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What happens if an employer continues to incur new payroll tax liabilities?

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What happens if an employer continues to incur new payroll tax liabilities?

What happens if an employer continues to incur new payroll tax liabilities?

The employer will receive several notices from the taxing authorities regarding the outstanding balances due.  Eventually, if the employer does not respond to the notices received or does not pay the outstanding tax, the IRS can proceed with enforced collection action such as levies against the company bank accounts, accounts receivables, and other income sources.  Generally, before the IRS issues a levy, they must provide the taxpayer with the Final Notice of Intent to Levy for each tax period, which provides the taxpayer with appeal rights prior to any proposed levy action.  A taxpayer can request an appeal by filing a Request for a Collection Due Process Hearing (CDP), Form 12153.  The Collection Due Process Hearing will protect the taxpayer from any levies for the tax period(s) specified on the CDP request up until the actual hearing plus an additional 30-days from the Notice of Determination.

If however, a taxpayer has had a Collection Due Process Hearing (CDP) within the last two years, and continues to incur new employment tax liabilities, the IRS can bypass their notice requirements (IRC 6330) and issue a levy on the new tax period via the “Disqualified Employment Tax Levy” (DETL).  The taxpayer will not be provided with the Final Notice of Intent to Levy on the new tax period, CP-1058 or LT-11.  As a result, the taxpayer is not provided with the opportunity to file the request for a CDP hearing prior to a proposed levy action.  So, employers beware.  The IRS must, however, issue the CP-504B Notice of Intent to Levy prior to any levy action.  Otherwise, any levy will be considered an “illegal levy”.

What can an employer do if the IRS issues a “Disqualified Employment Tax Levy” (DETL)?

First, the employer can try to work with Collections to request partial or full release of levy to cover the amount due to cover payroll.  Generally, the employer will have to provide proof of payroll and a copy of the most recent bank statement.  Most times, the IRS will release the amount to cover payroll.  However, if the employer continues to incur new tax liabilities, and is not in compliance with their tax filings and their federal tax deposits, the IRS will be less likely to do a partial or full release of the levy.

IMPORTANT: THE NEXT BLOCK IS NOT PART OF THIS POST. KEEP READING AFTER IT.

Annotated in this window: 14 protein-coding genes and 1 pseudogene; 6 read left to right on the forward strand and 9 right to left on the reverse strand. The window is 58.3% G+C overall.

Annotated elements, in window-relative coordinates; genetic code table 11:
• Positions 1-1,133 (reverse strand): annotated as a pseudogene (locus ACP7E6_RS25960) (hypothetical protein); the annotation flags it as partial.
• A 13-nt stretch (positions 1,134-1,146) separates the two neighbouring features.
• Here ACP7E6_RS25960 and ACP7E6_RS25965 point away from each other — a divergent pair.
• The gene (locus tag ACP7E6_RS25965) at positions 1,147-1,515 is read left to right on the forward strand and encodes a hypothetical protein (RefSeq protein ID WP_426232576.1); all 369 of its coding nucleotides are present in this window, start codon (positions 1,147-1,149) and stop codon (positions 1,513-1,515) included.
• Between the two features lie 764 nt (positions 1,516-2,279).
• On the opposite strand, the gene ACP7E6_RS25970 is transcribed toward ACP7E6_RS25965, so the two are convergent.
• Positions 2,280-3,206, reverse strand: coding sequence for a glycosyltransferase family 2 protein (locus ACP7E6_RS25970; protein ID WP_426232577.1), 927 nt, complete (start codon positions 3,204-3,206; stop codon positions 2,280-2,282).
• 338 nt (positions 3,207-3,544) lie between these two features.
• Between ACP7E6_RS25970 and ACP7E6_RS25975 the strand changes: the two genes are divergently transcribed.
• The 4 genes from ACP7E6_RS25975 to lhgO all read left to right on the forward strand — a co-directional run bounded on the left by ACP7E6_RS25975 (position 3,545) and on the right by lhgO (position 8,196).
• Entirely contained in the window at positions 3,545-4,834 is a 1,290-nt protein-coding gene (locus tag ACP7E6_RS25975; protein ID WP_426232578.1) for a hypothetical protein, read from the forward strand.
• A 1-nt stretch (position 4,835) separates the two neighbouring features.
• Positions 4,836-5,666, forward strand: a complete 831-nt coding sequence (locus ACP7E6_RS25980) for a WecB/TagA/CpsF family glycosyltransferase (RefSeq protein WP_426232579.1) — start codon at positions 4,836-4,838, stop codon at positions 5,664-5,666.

Second, if Collections does not want to do a full or partial release of levy, the taxpayer can file an appeal via the Collection Appeal Program (CAP), Form 9423.  Usually, the hearing will be held within two weeks of filing the CAP.  Be careful, if the IRS issued a bank levy, the taxpayer has 21-days to release the levy before the bank sends the funds to the IRS.  If the 21-days expire and the IRS receives the funds from the levy, it is very difficult to get the funds back unless the IRS issued an erroneous levy.

Also note that the CAP hearing only addresses the issue of whether Collections followed proper procedure.  If Collections did not follow proper procedure, the levy will be released.  However, if Collections followed procedure, the levy will not be released and the case will go back to Collections (from Appeals).

Please keep in mind that there are other consequences associated with delinquent payroll tax liabilities.  The IRS will file federal tax liens for every tax period with a balance due.  The IRS will also conduct a Trust Fund Recovery Penalty Investigation to personally assess a portion of the payroll taxes to the responsible person(s).   The IRS will personally assess one or more individual(s) (officer, Controller, CEO, CFO, etc.) the amount of the federal income tax withholdings, one-half of social security and one-half of Medicare taxes that was deducted from the employees’ paychecks.  Eventually, if the employer does not change and get current, the IRS can proceed to shut down the business.